Comparing The UK's Busiest Airports: Satisfaction, Frustration and 'The Great Runway Debate'

In the modern world, flying is almost as commonplace as driving and airports are as trafficked as the world’s busiest highways. As one of the biggest connection hubs between the Americas, Europe and Asia, the United Kingdom not only has a lot of airports, but also some of the world’s busiest. In fact, in 2015, Heathrow Airport ranked #6 in the world’s busiest airports, and #1 in Europe.
With so many airports, and so many people passing through on a daily basis, we wondered how the UK’s airports really stack up against each other. In order to do this, we decided to compare the UK’s top 5 biggest airports by passenger traffic. See them listed below in order of most to least passenger traffic:

  1. London Heathrow
  2. London Gatwick
  3. Manchester
  4. London Stansted
  5. London Luton

Using our social analytics platform, we looked at English-language conversations in the UK from January 2014 – August 2016 about these airports across Twitter, Facebook, forums and blogs to see how people within the UK perceive these airports, how they describe their experiences with them, and who uses them.
We started by looking at the share of voice, which depicts each airport’s share of the total conversation over time. Looking at the graph below we see that London Heathrow tops the competition with 38% of the conversation, while Manchester had by far the fewest mentions at only 8%.
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These are not surprising findings given that Heathrow is the UK and Europe’s busiest airport, and Manchester is the only airport out of the five not located in London, the UK’s most populous city. What is interesting in this scenario, however, is Luton Airport. While it falls last in terms of passenger traffic, it came in second highest in terms of social conversation with 28% of total mentions. This could be a sign that, while less busy than the other airports, Luton offers a more memorable airport experience.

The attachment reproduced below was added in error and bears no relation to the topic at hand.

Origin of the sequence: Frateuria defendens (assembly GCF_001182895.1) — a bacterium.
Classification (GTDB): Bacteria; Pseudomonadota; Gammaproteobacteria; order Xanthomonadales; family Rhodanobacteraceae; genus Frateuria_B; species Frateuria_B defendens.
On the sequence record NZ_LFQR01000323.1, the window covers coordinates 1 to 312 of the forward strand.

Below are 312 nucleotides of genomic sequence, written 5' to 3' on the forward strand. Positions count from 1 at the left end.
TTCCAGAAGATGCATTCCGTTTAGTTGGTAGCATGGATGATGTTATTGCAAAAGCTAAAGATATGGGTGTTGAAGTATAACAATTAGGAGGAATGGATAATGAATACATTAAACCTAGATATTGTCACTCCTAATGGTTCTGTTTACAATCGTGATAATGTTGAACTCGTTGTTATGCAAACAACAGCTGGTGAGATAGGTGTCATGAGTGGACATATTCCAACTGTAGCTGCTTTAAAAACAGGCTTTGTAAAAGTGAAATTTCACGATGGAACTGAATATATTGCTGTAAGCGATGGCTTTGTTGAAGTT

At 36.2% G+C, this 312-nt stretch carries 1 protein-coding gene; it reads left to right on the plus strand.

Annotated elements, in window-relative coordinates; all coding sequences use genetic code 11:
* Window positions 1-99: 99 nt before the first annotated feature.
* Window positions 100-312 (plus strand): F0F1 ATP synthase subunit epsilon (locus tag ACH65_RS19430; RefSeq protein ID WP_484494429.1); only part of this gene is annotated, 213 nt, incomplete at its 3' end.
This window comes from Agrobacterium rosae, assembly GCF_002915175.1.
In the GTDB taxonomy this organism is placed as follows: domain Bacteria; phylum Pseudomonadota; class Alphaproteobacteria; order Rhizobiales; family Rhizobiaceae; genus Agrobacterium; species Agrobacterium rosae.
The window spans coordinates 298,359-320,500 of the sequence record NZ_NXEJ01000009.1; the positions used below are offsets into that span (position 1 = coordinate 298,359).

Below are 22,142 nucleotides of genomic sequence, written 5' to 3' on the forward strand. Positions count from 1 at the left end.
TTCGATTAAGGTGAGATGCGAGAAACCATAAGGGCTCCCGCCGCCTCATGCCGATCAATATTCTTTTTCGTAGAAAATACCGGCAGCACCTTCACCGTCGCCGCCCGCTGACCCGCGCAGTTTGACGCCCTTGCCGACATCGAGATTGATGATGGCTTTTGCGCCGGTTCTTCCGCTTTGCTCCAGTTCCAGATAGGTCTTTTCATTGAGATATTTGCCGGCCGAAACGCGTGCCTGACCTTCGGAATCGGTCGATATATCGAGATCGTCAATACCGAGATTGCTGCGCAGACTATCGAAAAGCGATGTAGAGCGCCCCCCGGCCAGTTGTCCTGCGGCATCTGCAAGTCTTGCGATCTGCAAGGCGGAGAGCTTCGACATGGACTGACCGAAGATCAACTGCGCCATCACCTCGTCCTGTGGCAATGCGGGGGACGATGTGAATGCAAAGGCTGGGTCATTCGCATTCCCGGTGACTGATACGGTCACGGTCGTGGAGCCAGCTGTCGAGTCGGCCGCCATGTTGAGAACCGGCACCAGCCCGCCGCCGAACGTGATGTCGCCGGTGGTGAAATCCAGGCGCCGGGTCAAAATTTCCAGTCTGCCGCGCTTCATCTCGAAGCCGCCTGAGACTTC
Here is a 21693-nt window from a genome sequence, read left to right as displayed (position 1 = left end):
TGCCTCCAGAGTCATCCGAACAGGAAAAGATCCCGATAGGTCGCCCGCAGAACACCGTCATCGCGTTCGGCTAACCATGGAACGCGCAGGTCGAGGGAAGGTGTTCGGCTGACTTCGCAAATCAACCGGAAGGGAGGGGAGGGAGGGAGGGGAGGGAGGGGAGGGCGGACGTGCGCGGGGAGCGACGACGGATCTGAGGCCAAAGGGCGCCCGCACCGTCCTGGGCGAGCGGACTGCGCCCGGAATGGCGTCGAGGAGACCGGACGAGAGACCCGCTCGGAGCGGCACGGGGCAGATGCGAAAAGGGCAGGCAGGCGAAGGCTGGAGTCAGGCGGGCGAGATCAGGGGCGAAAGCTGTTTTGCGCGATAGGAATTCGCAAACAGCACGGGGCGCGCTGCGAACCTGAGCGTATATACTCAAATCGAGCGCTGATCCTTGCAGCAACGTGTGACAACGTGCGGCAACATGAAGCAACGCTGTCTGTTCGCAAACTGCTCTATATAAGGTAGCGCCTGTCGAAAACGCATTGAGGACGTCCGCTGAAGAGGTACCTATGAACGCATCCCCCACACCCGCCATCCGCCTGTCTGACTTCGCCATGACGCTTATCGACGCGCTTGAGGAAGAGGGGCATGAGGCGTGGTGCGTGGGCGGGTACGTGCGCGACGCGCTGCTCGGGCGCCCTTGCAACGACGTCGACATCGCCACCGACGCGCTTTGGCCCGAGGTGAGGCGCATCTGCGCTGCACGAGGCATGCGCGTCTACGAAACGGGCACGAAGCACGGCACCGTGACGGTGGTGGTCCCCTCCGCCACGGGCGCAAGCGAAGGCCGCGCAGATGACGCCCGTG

Using Crimson Hexagon’s sentiment analysis, which allows us to go beyond general volume of mentions to see the feelings behind them, we are able to analyse this further.
uk-airport-sentiment
As you can see in the graph above, Manchester incited the most positive conversation overall, while Gatwick elicited the most unfavourable feedback, being the only airport out the five to receive more negative mentions than positive. What’s interesting here is that while Manchester airport is the least talked about of the UK’s airports, it appears to be providing the most positive airport experience. Luton, while it came second highest in terms of amount of conversation, in terms of sentiment it fell dead middle of the pack and was pretty evenly split in positive to negative sentiment. This is a signal that perhaps while some people are having a good experience at Luton, an equal number are having a bad experience, and that Luton airport should work on offering a more consistent passenger experience.
We are able to drill into these feelings even further with the platform’s emotion analysis, which allows us to see not only whether people are experiencing positive or negative emotions, but exactly what kind of emotions they are feeling.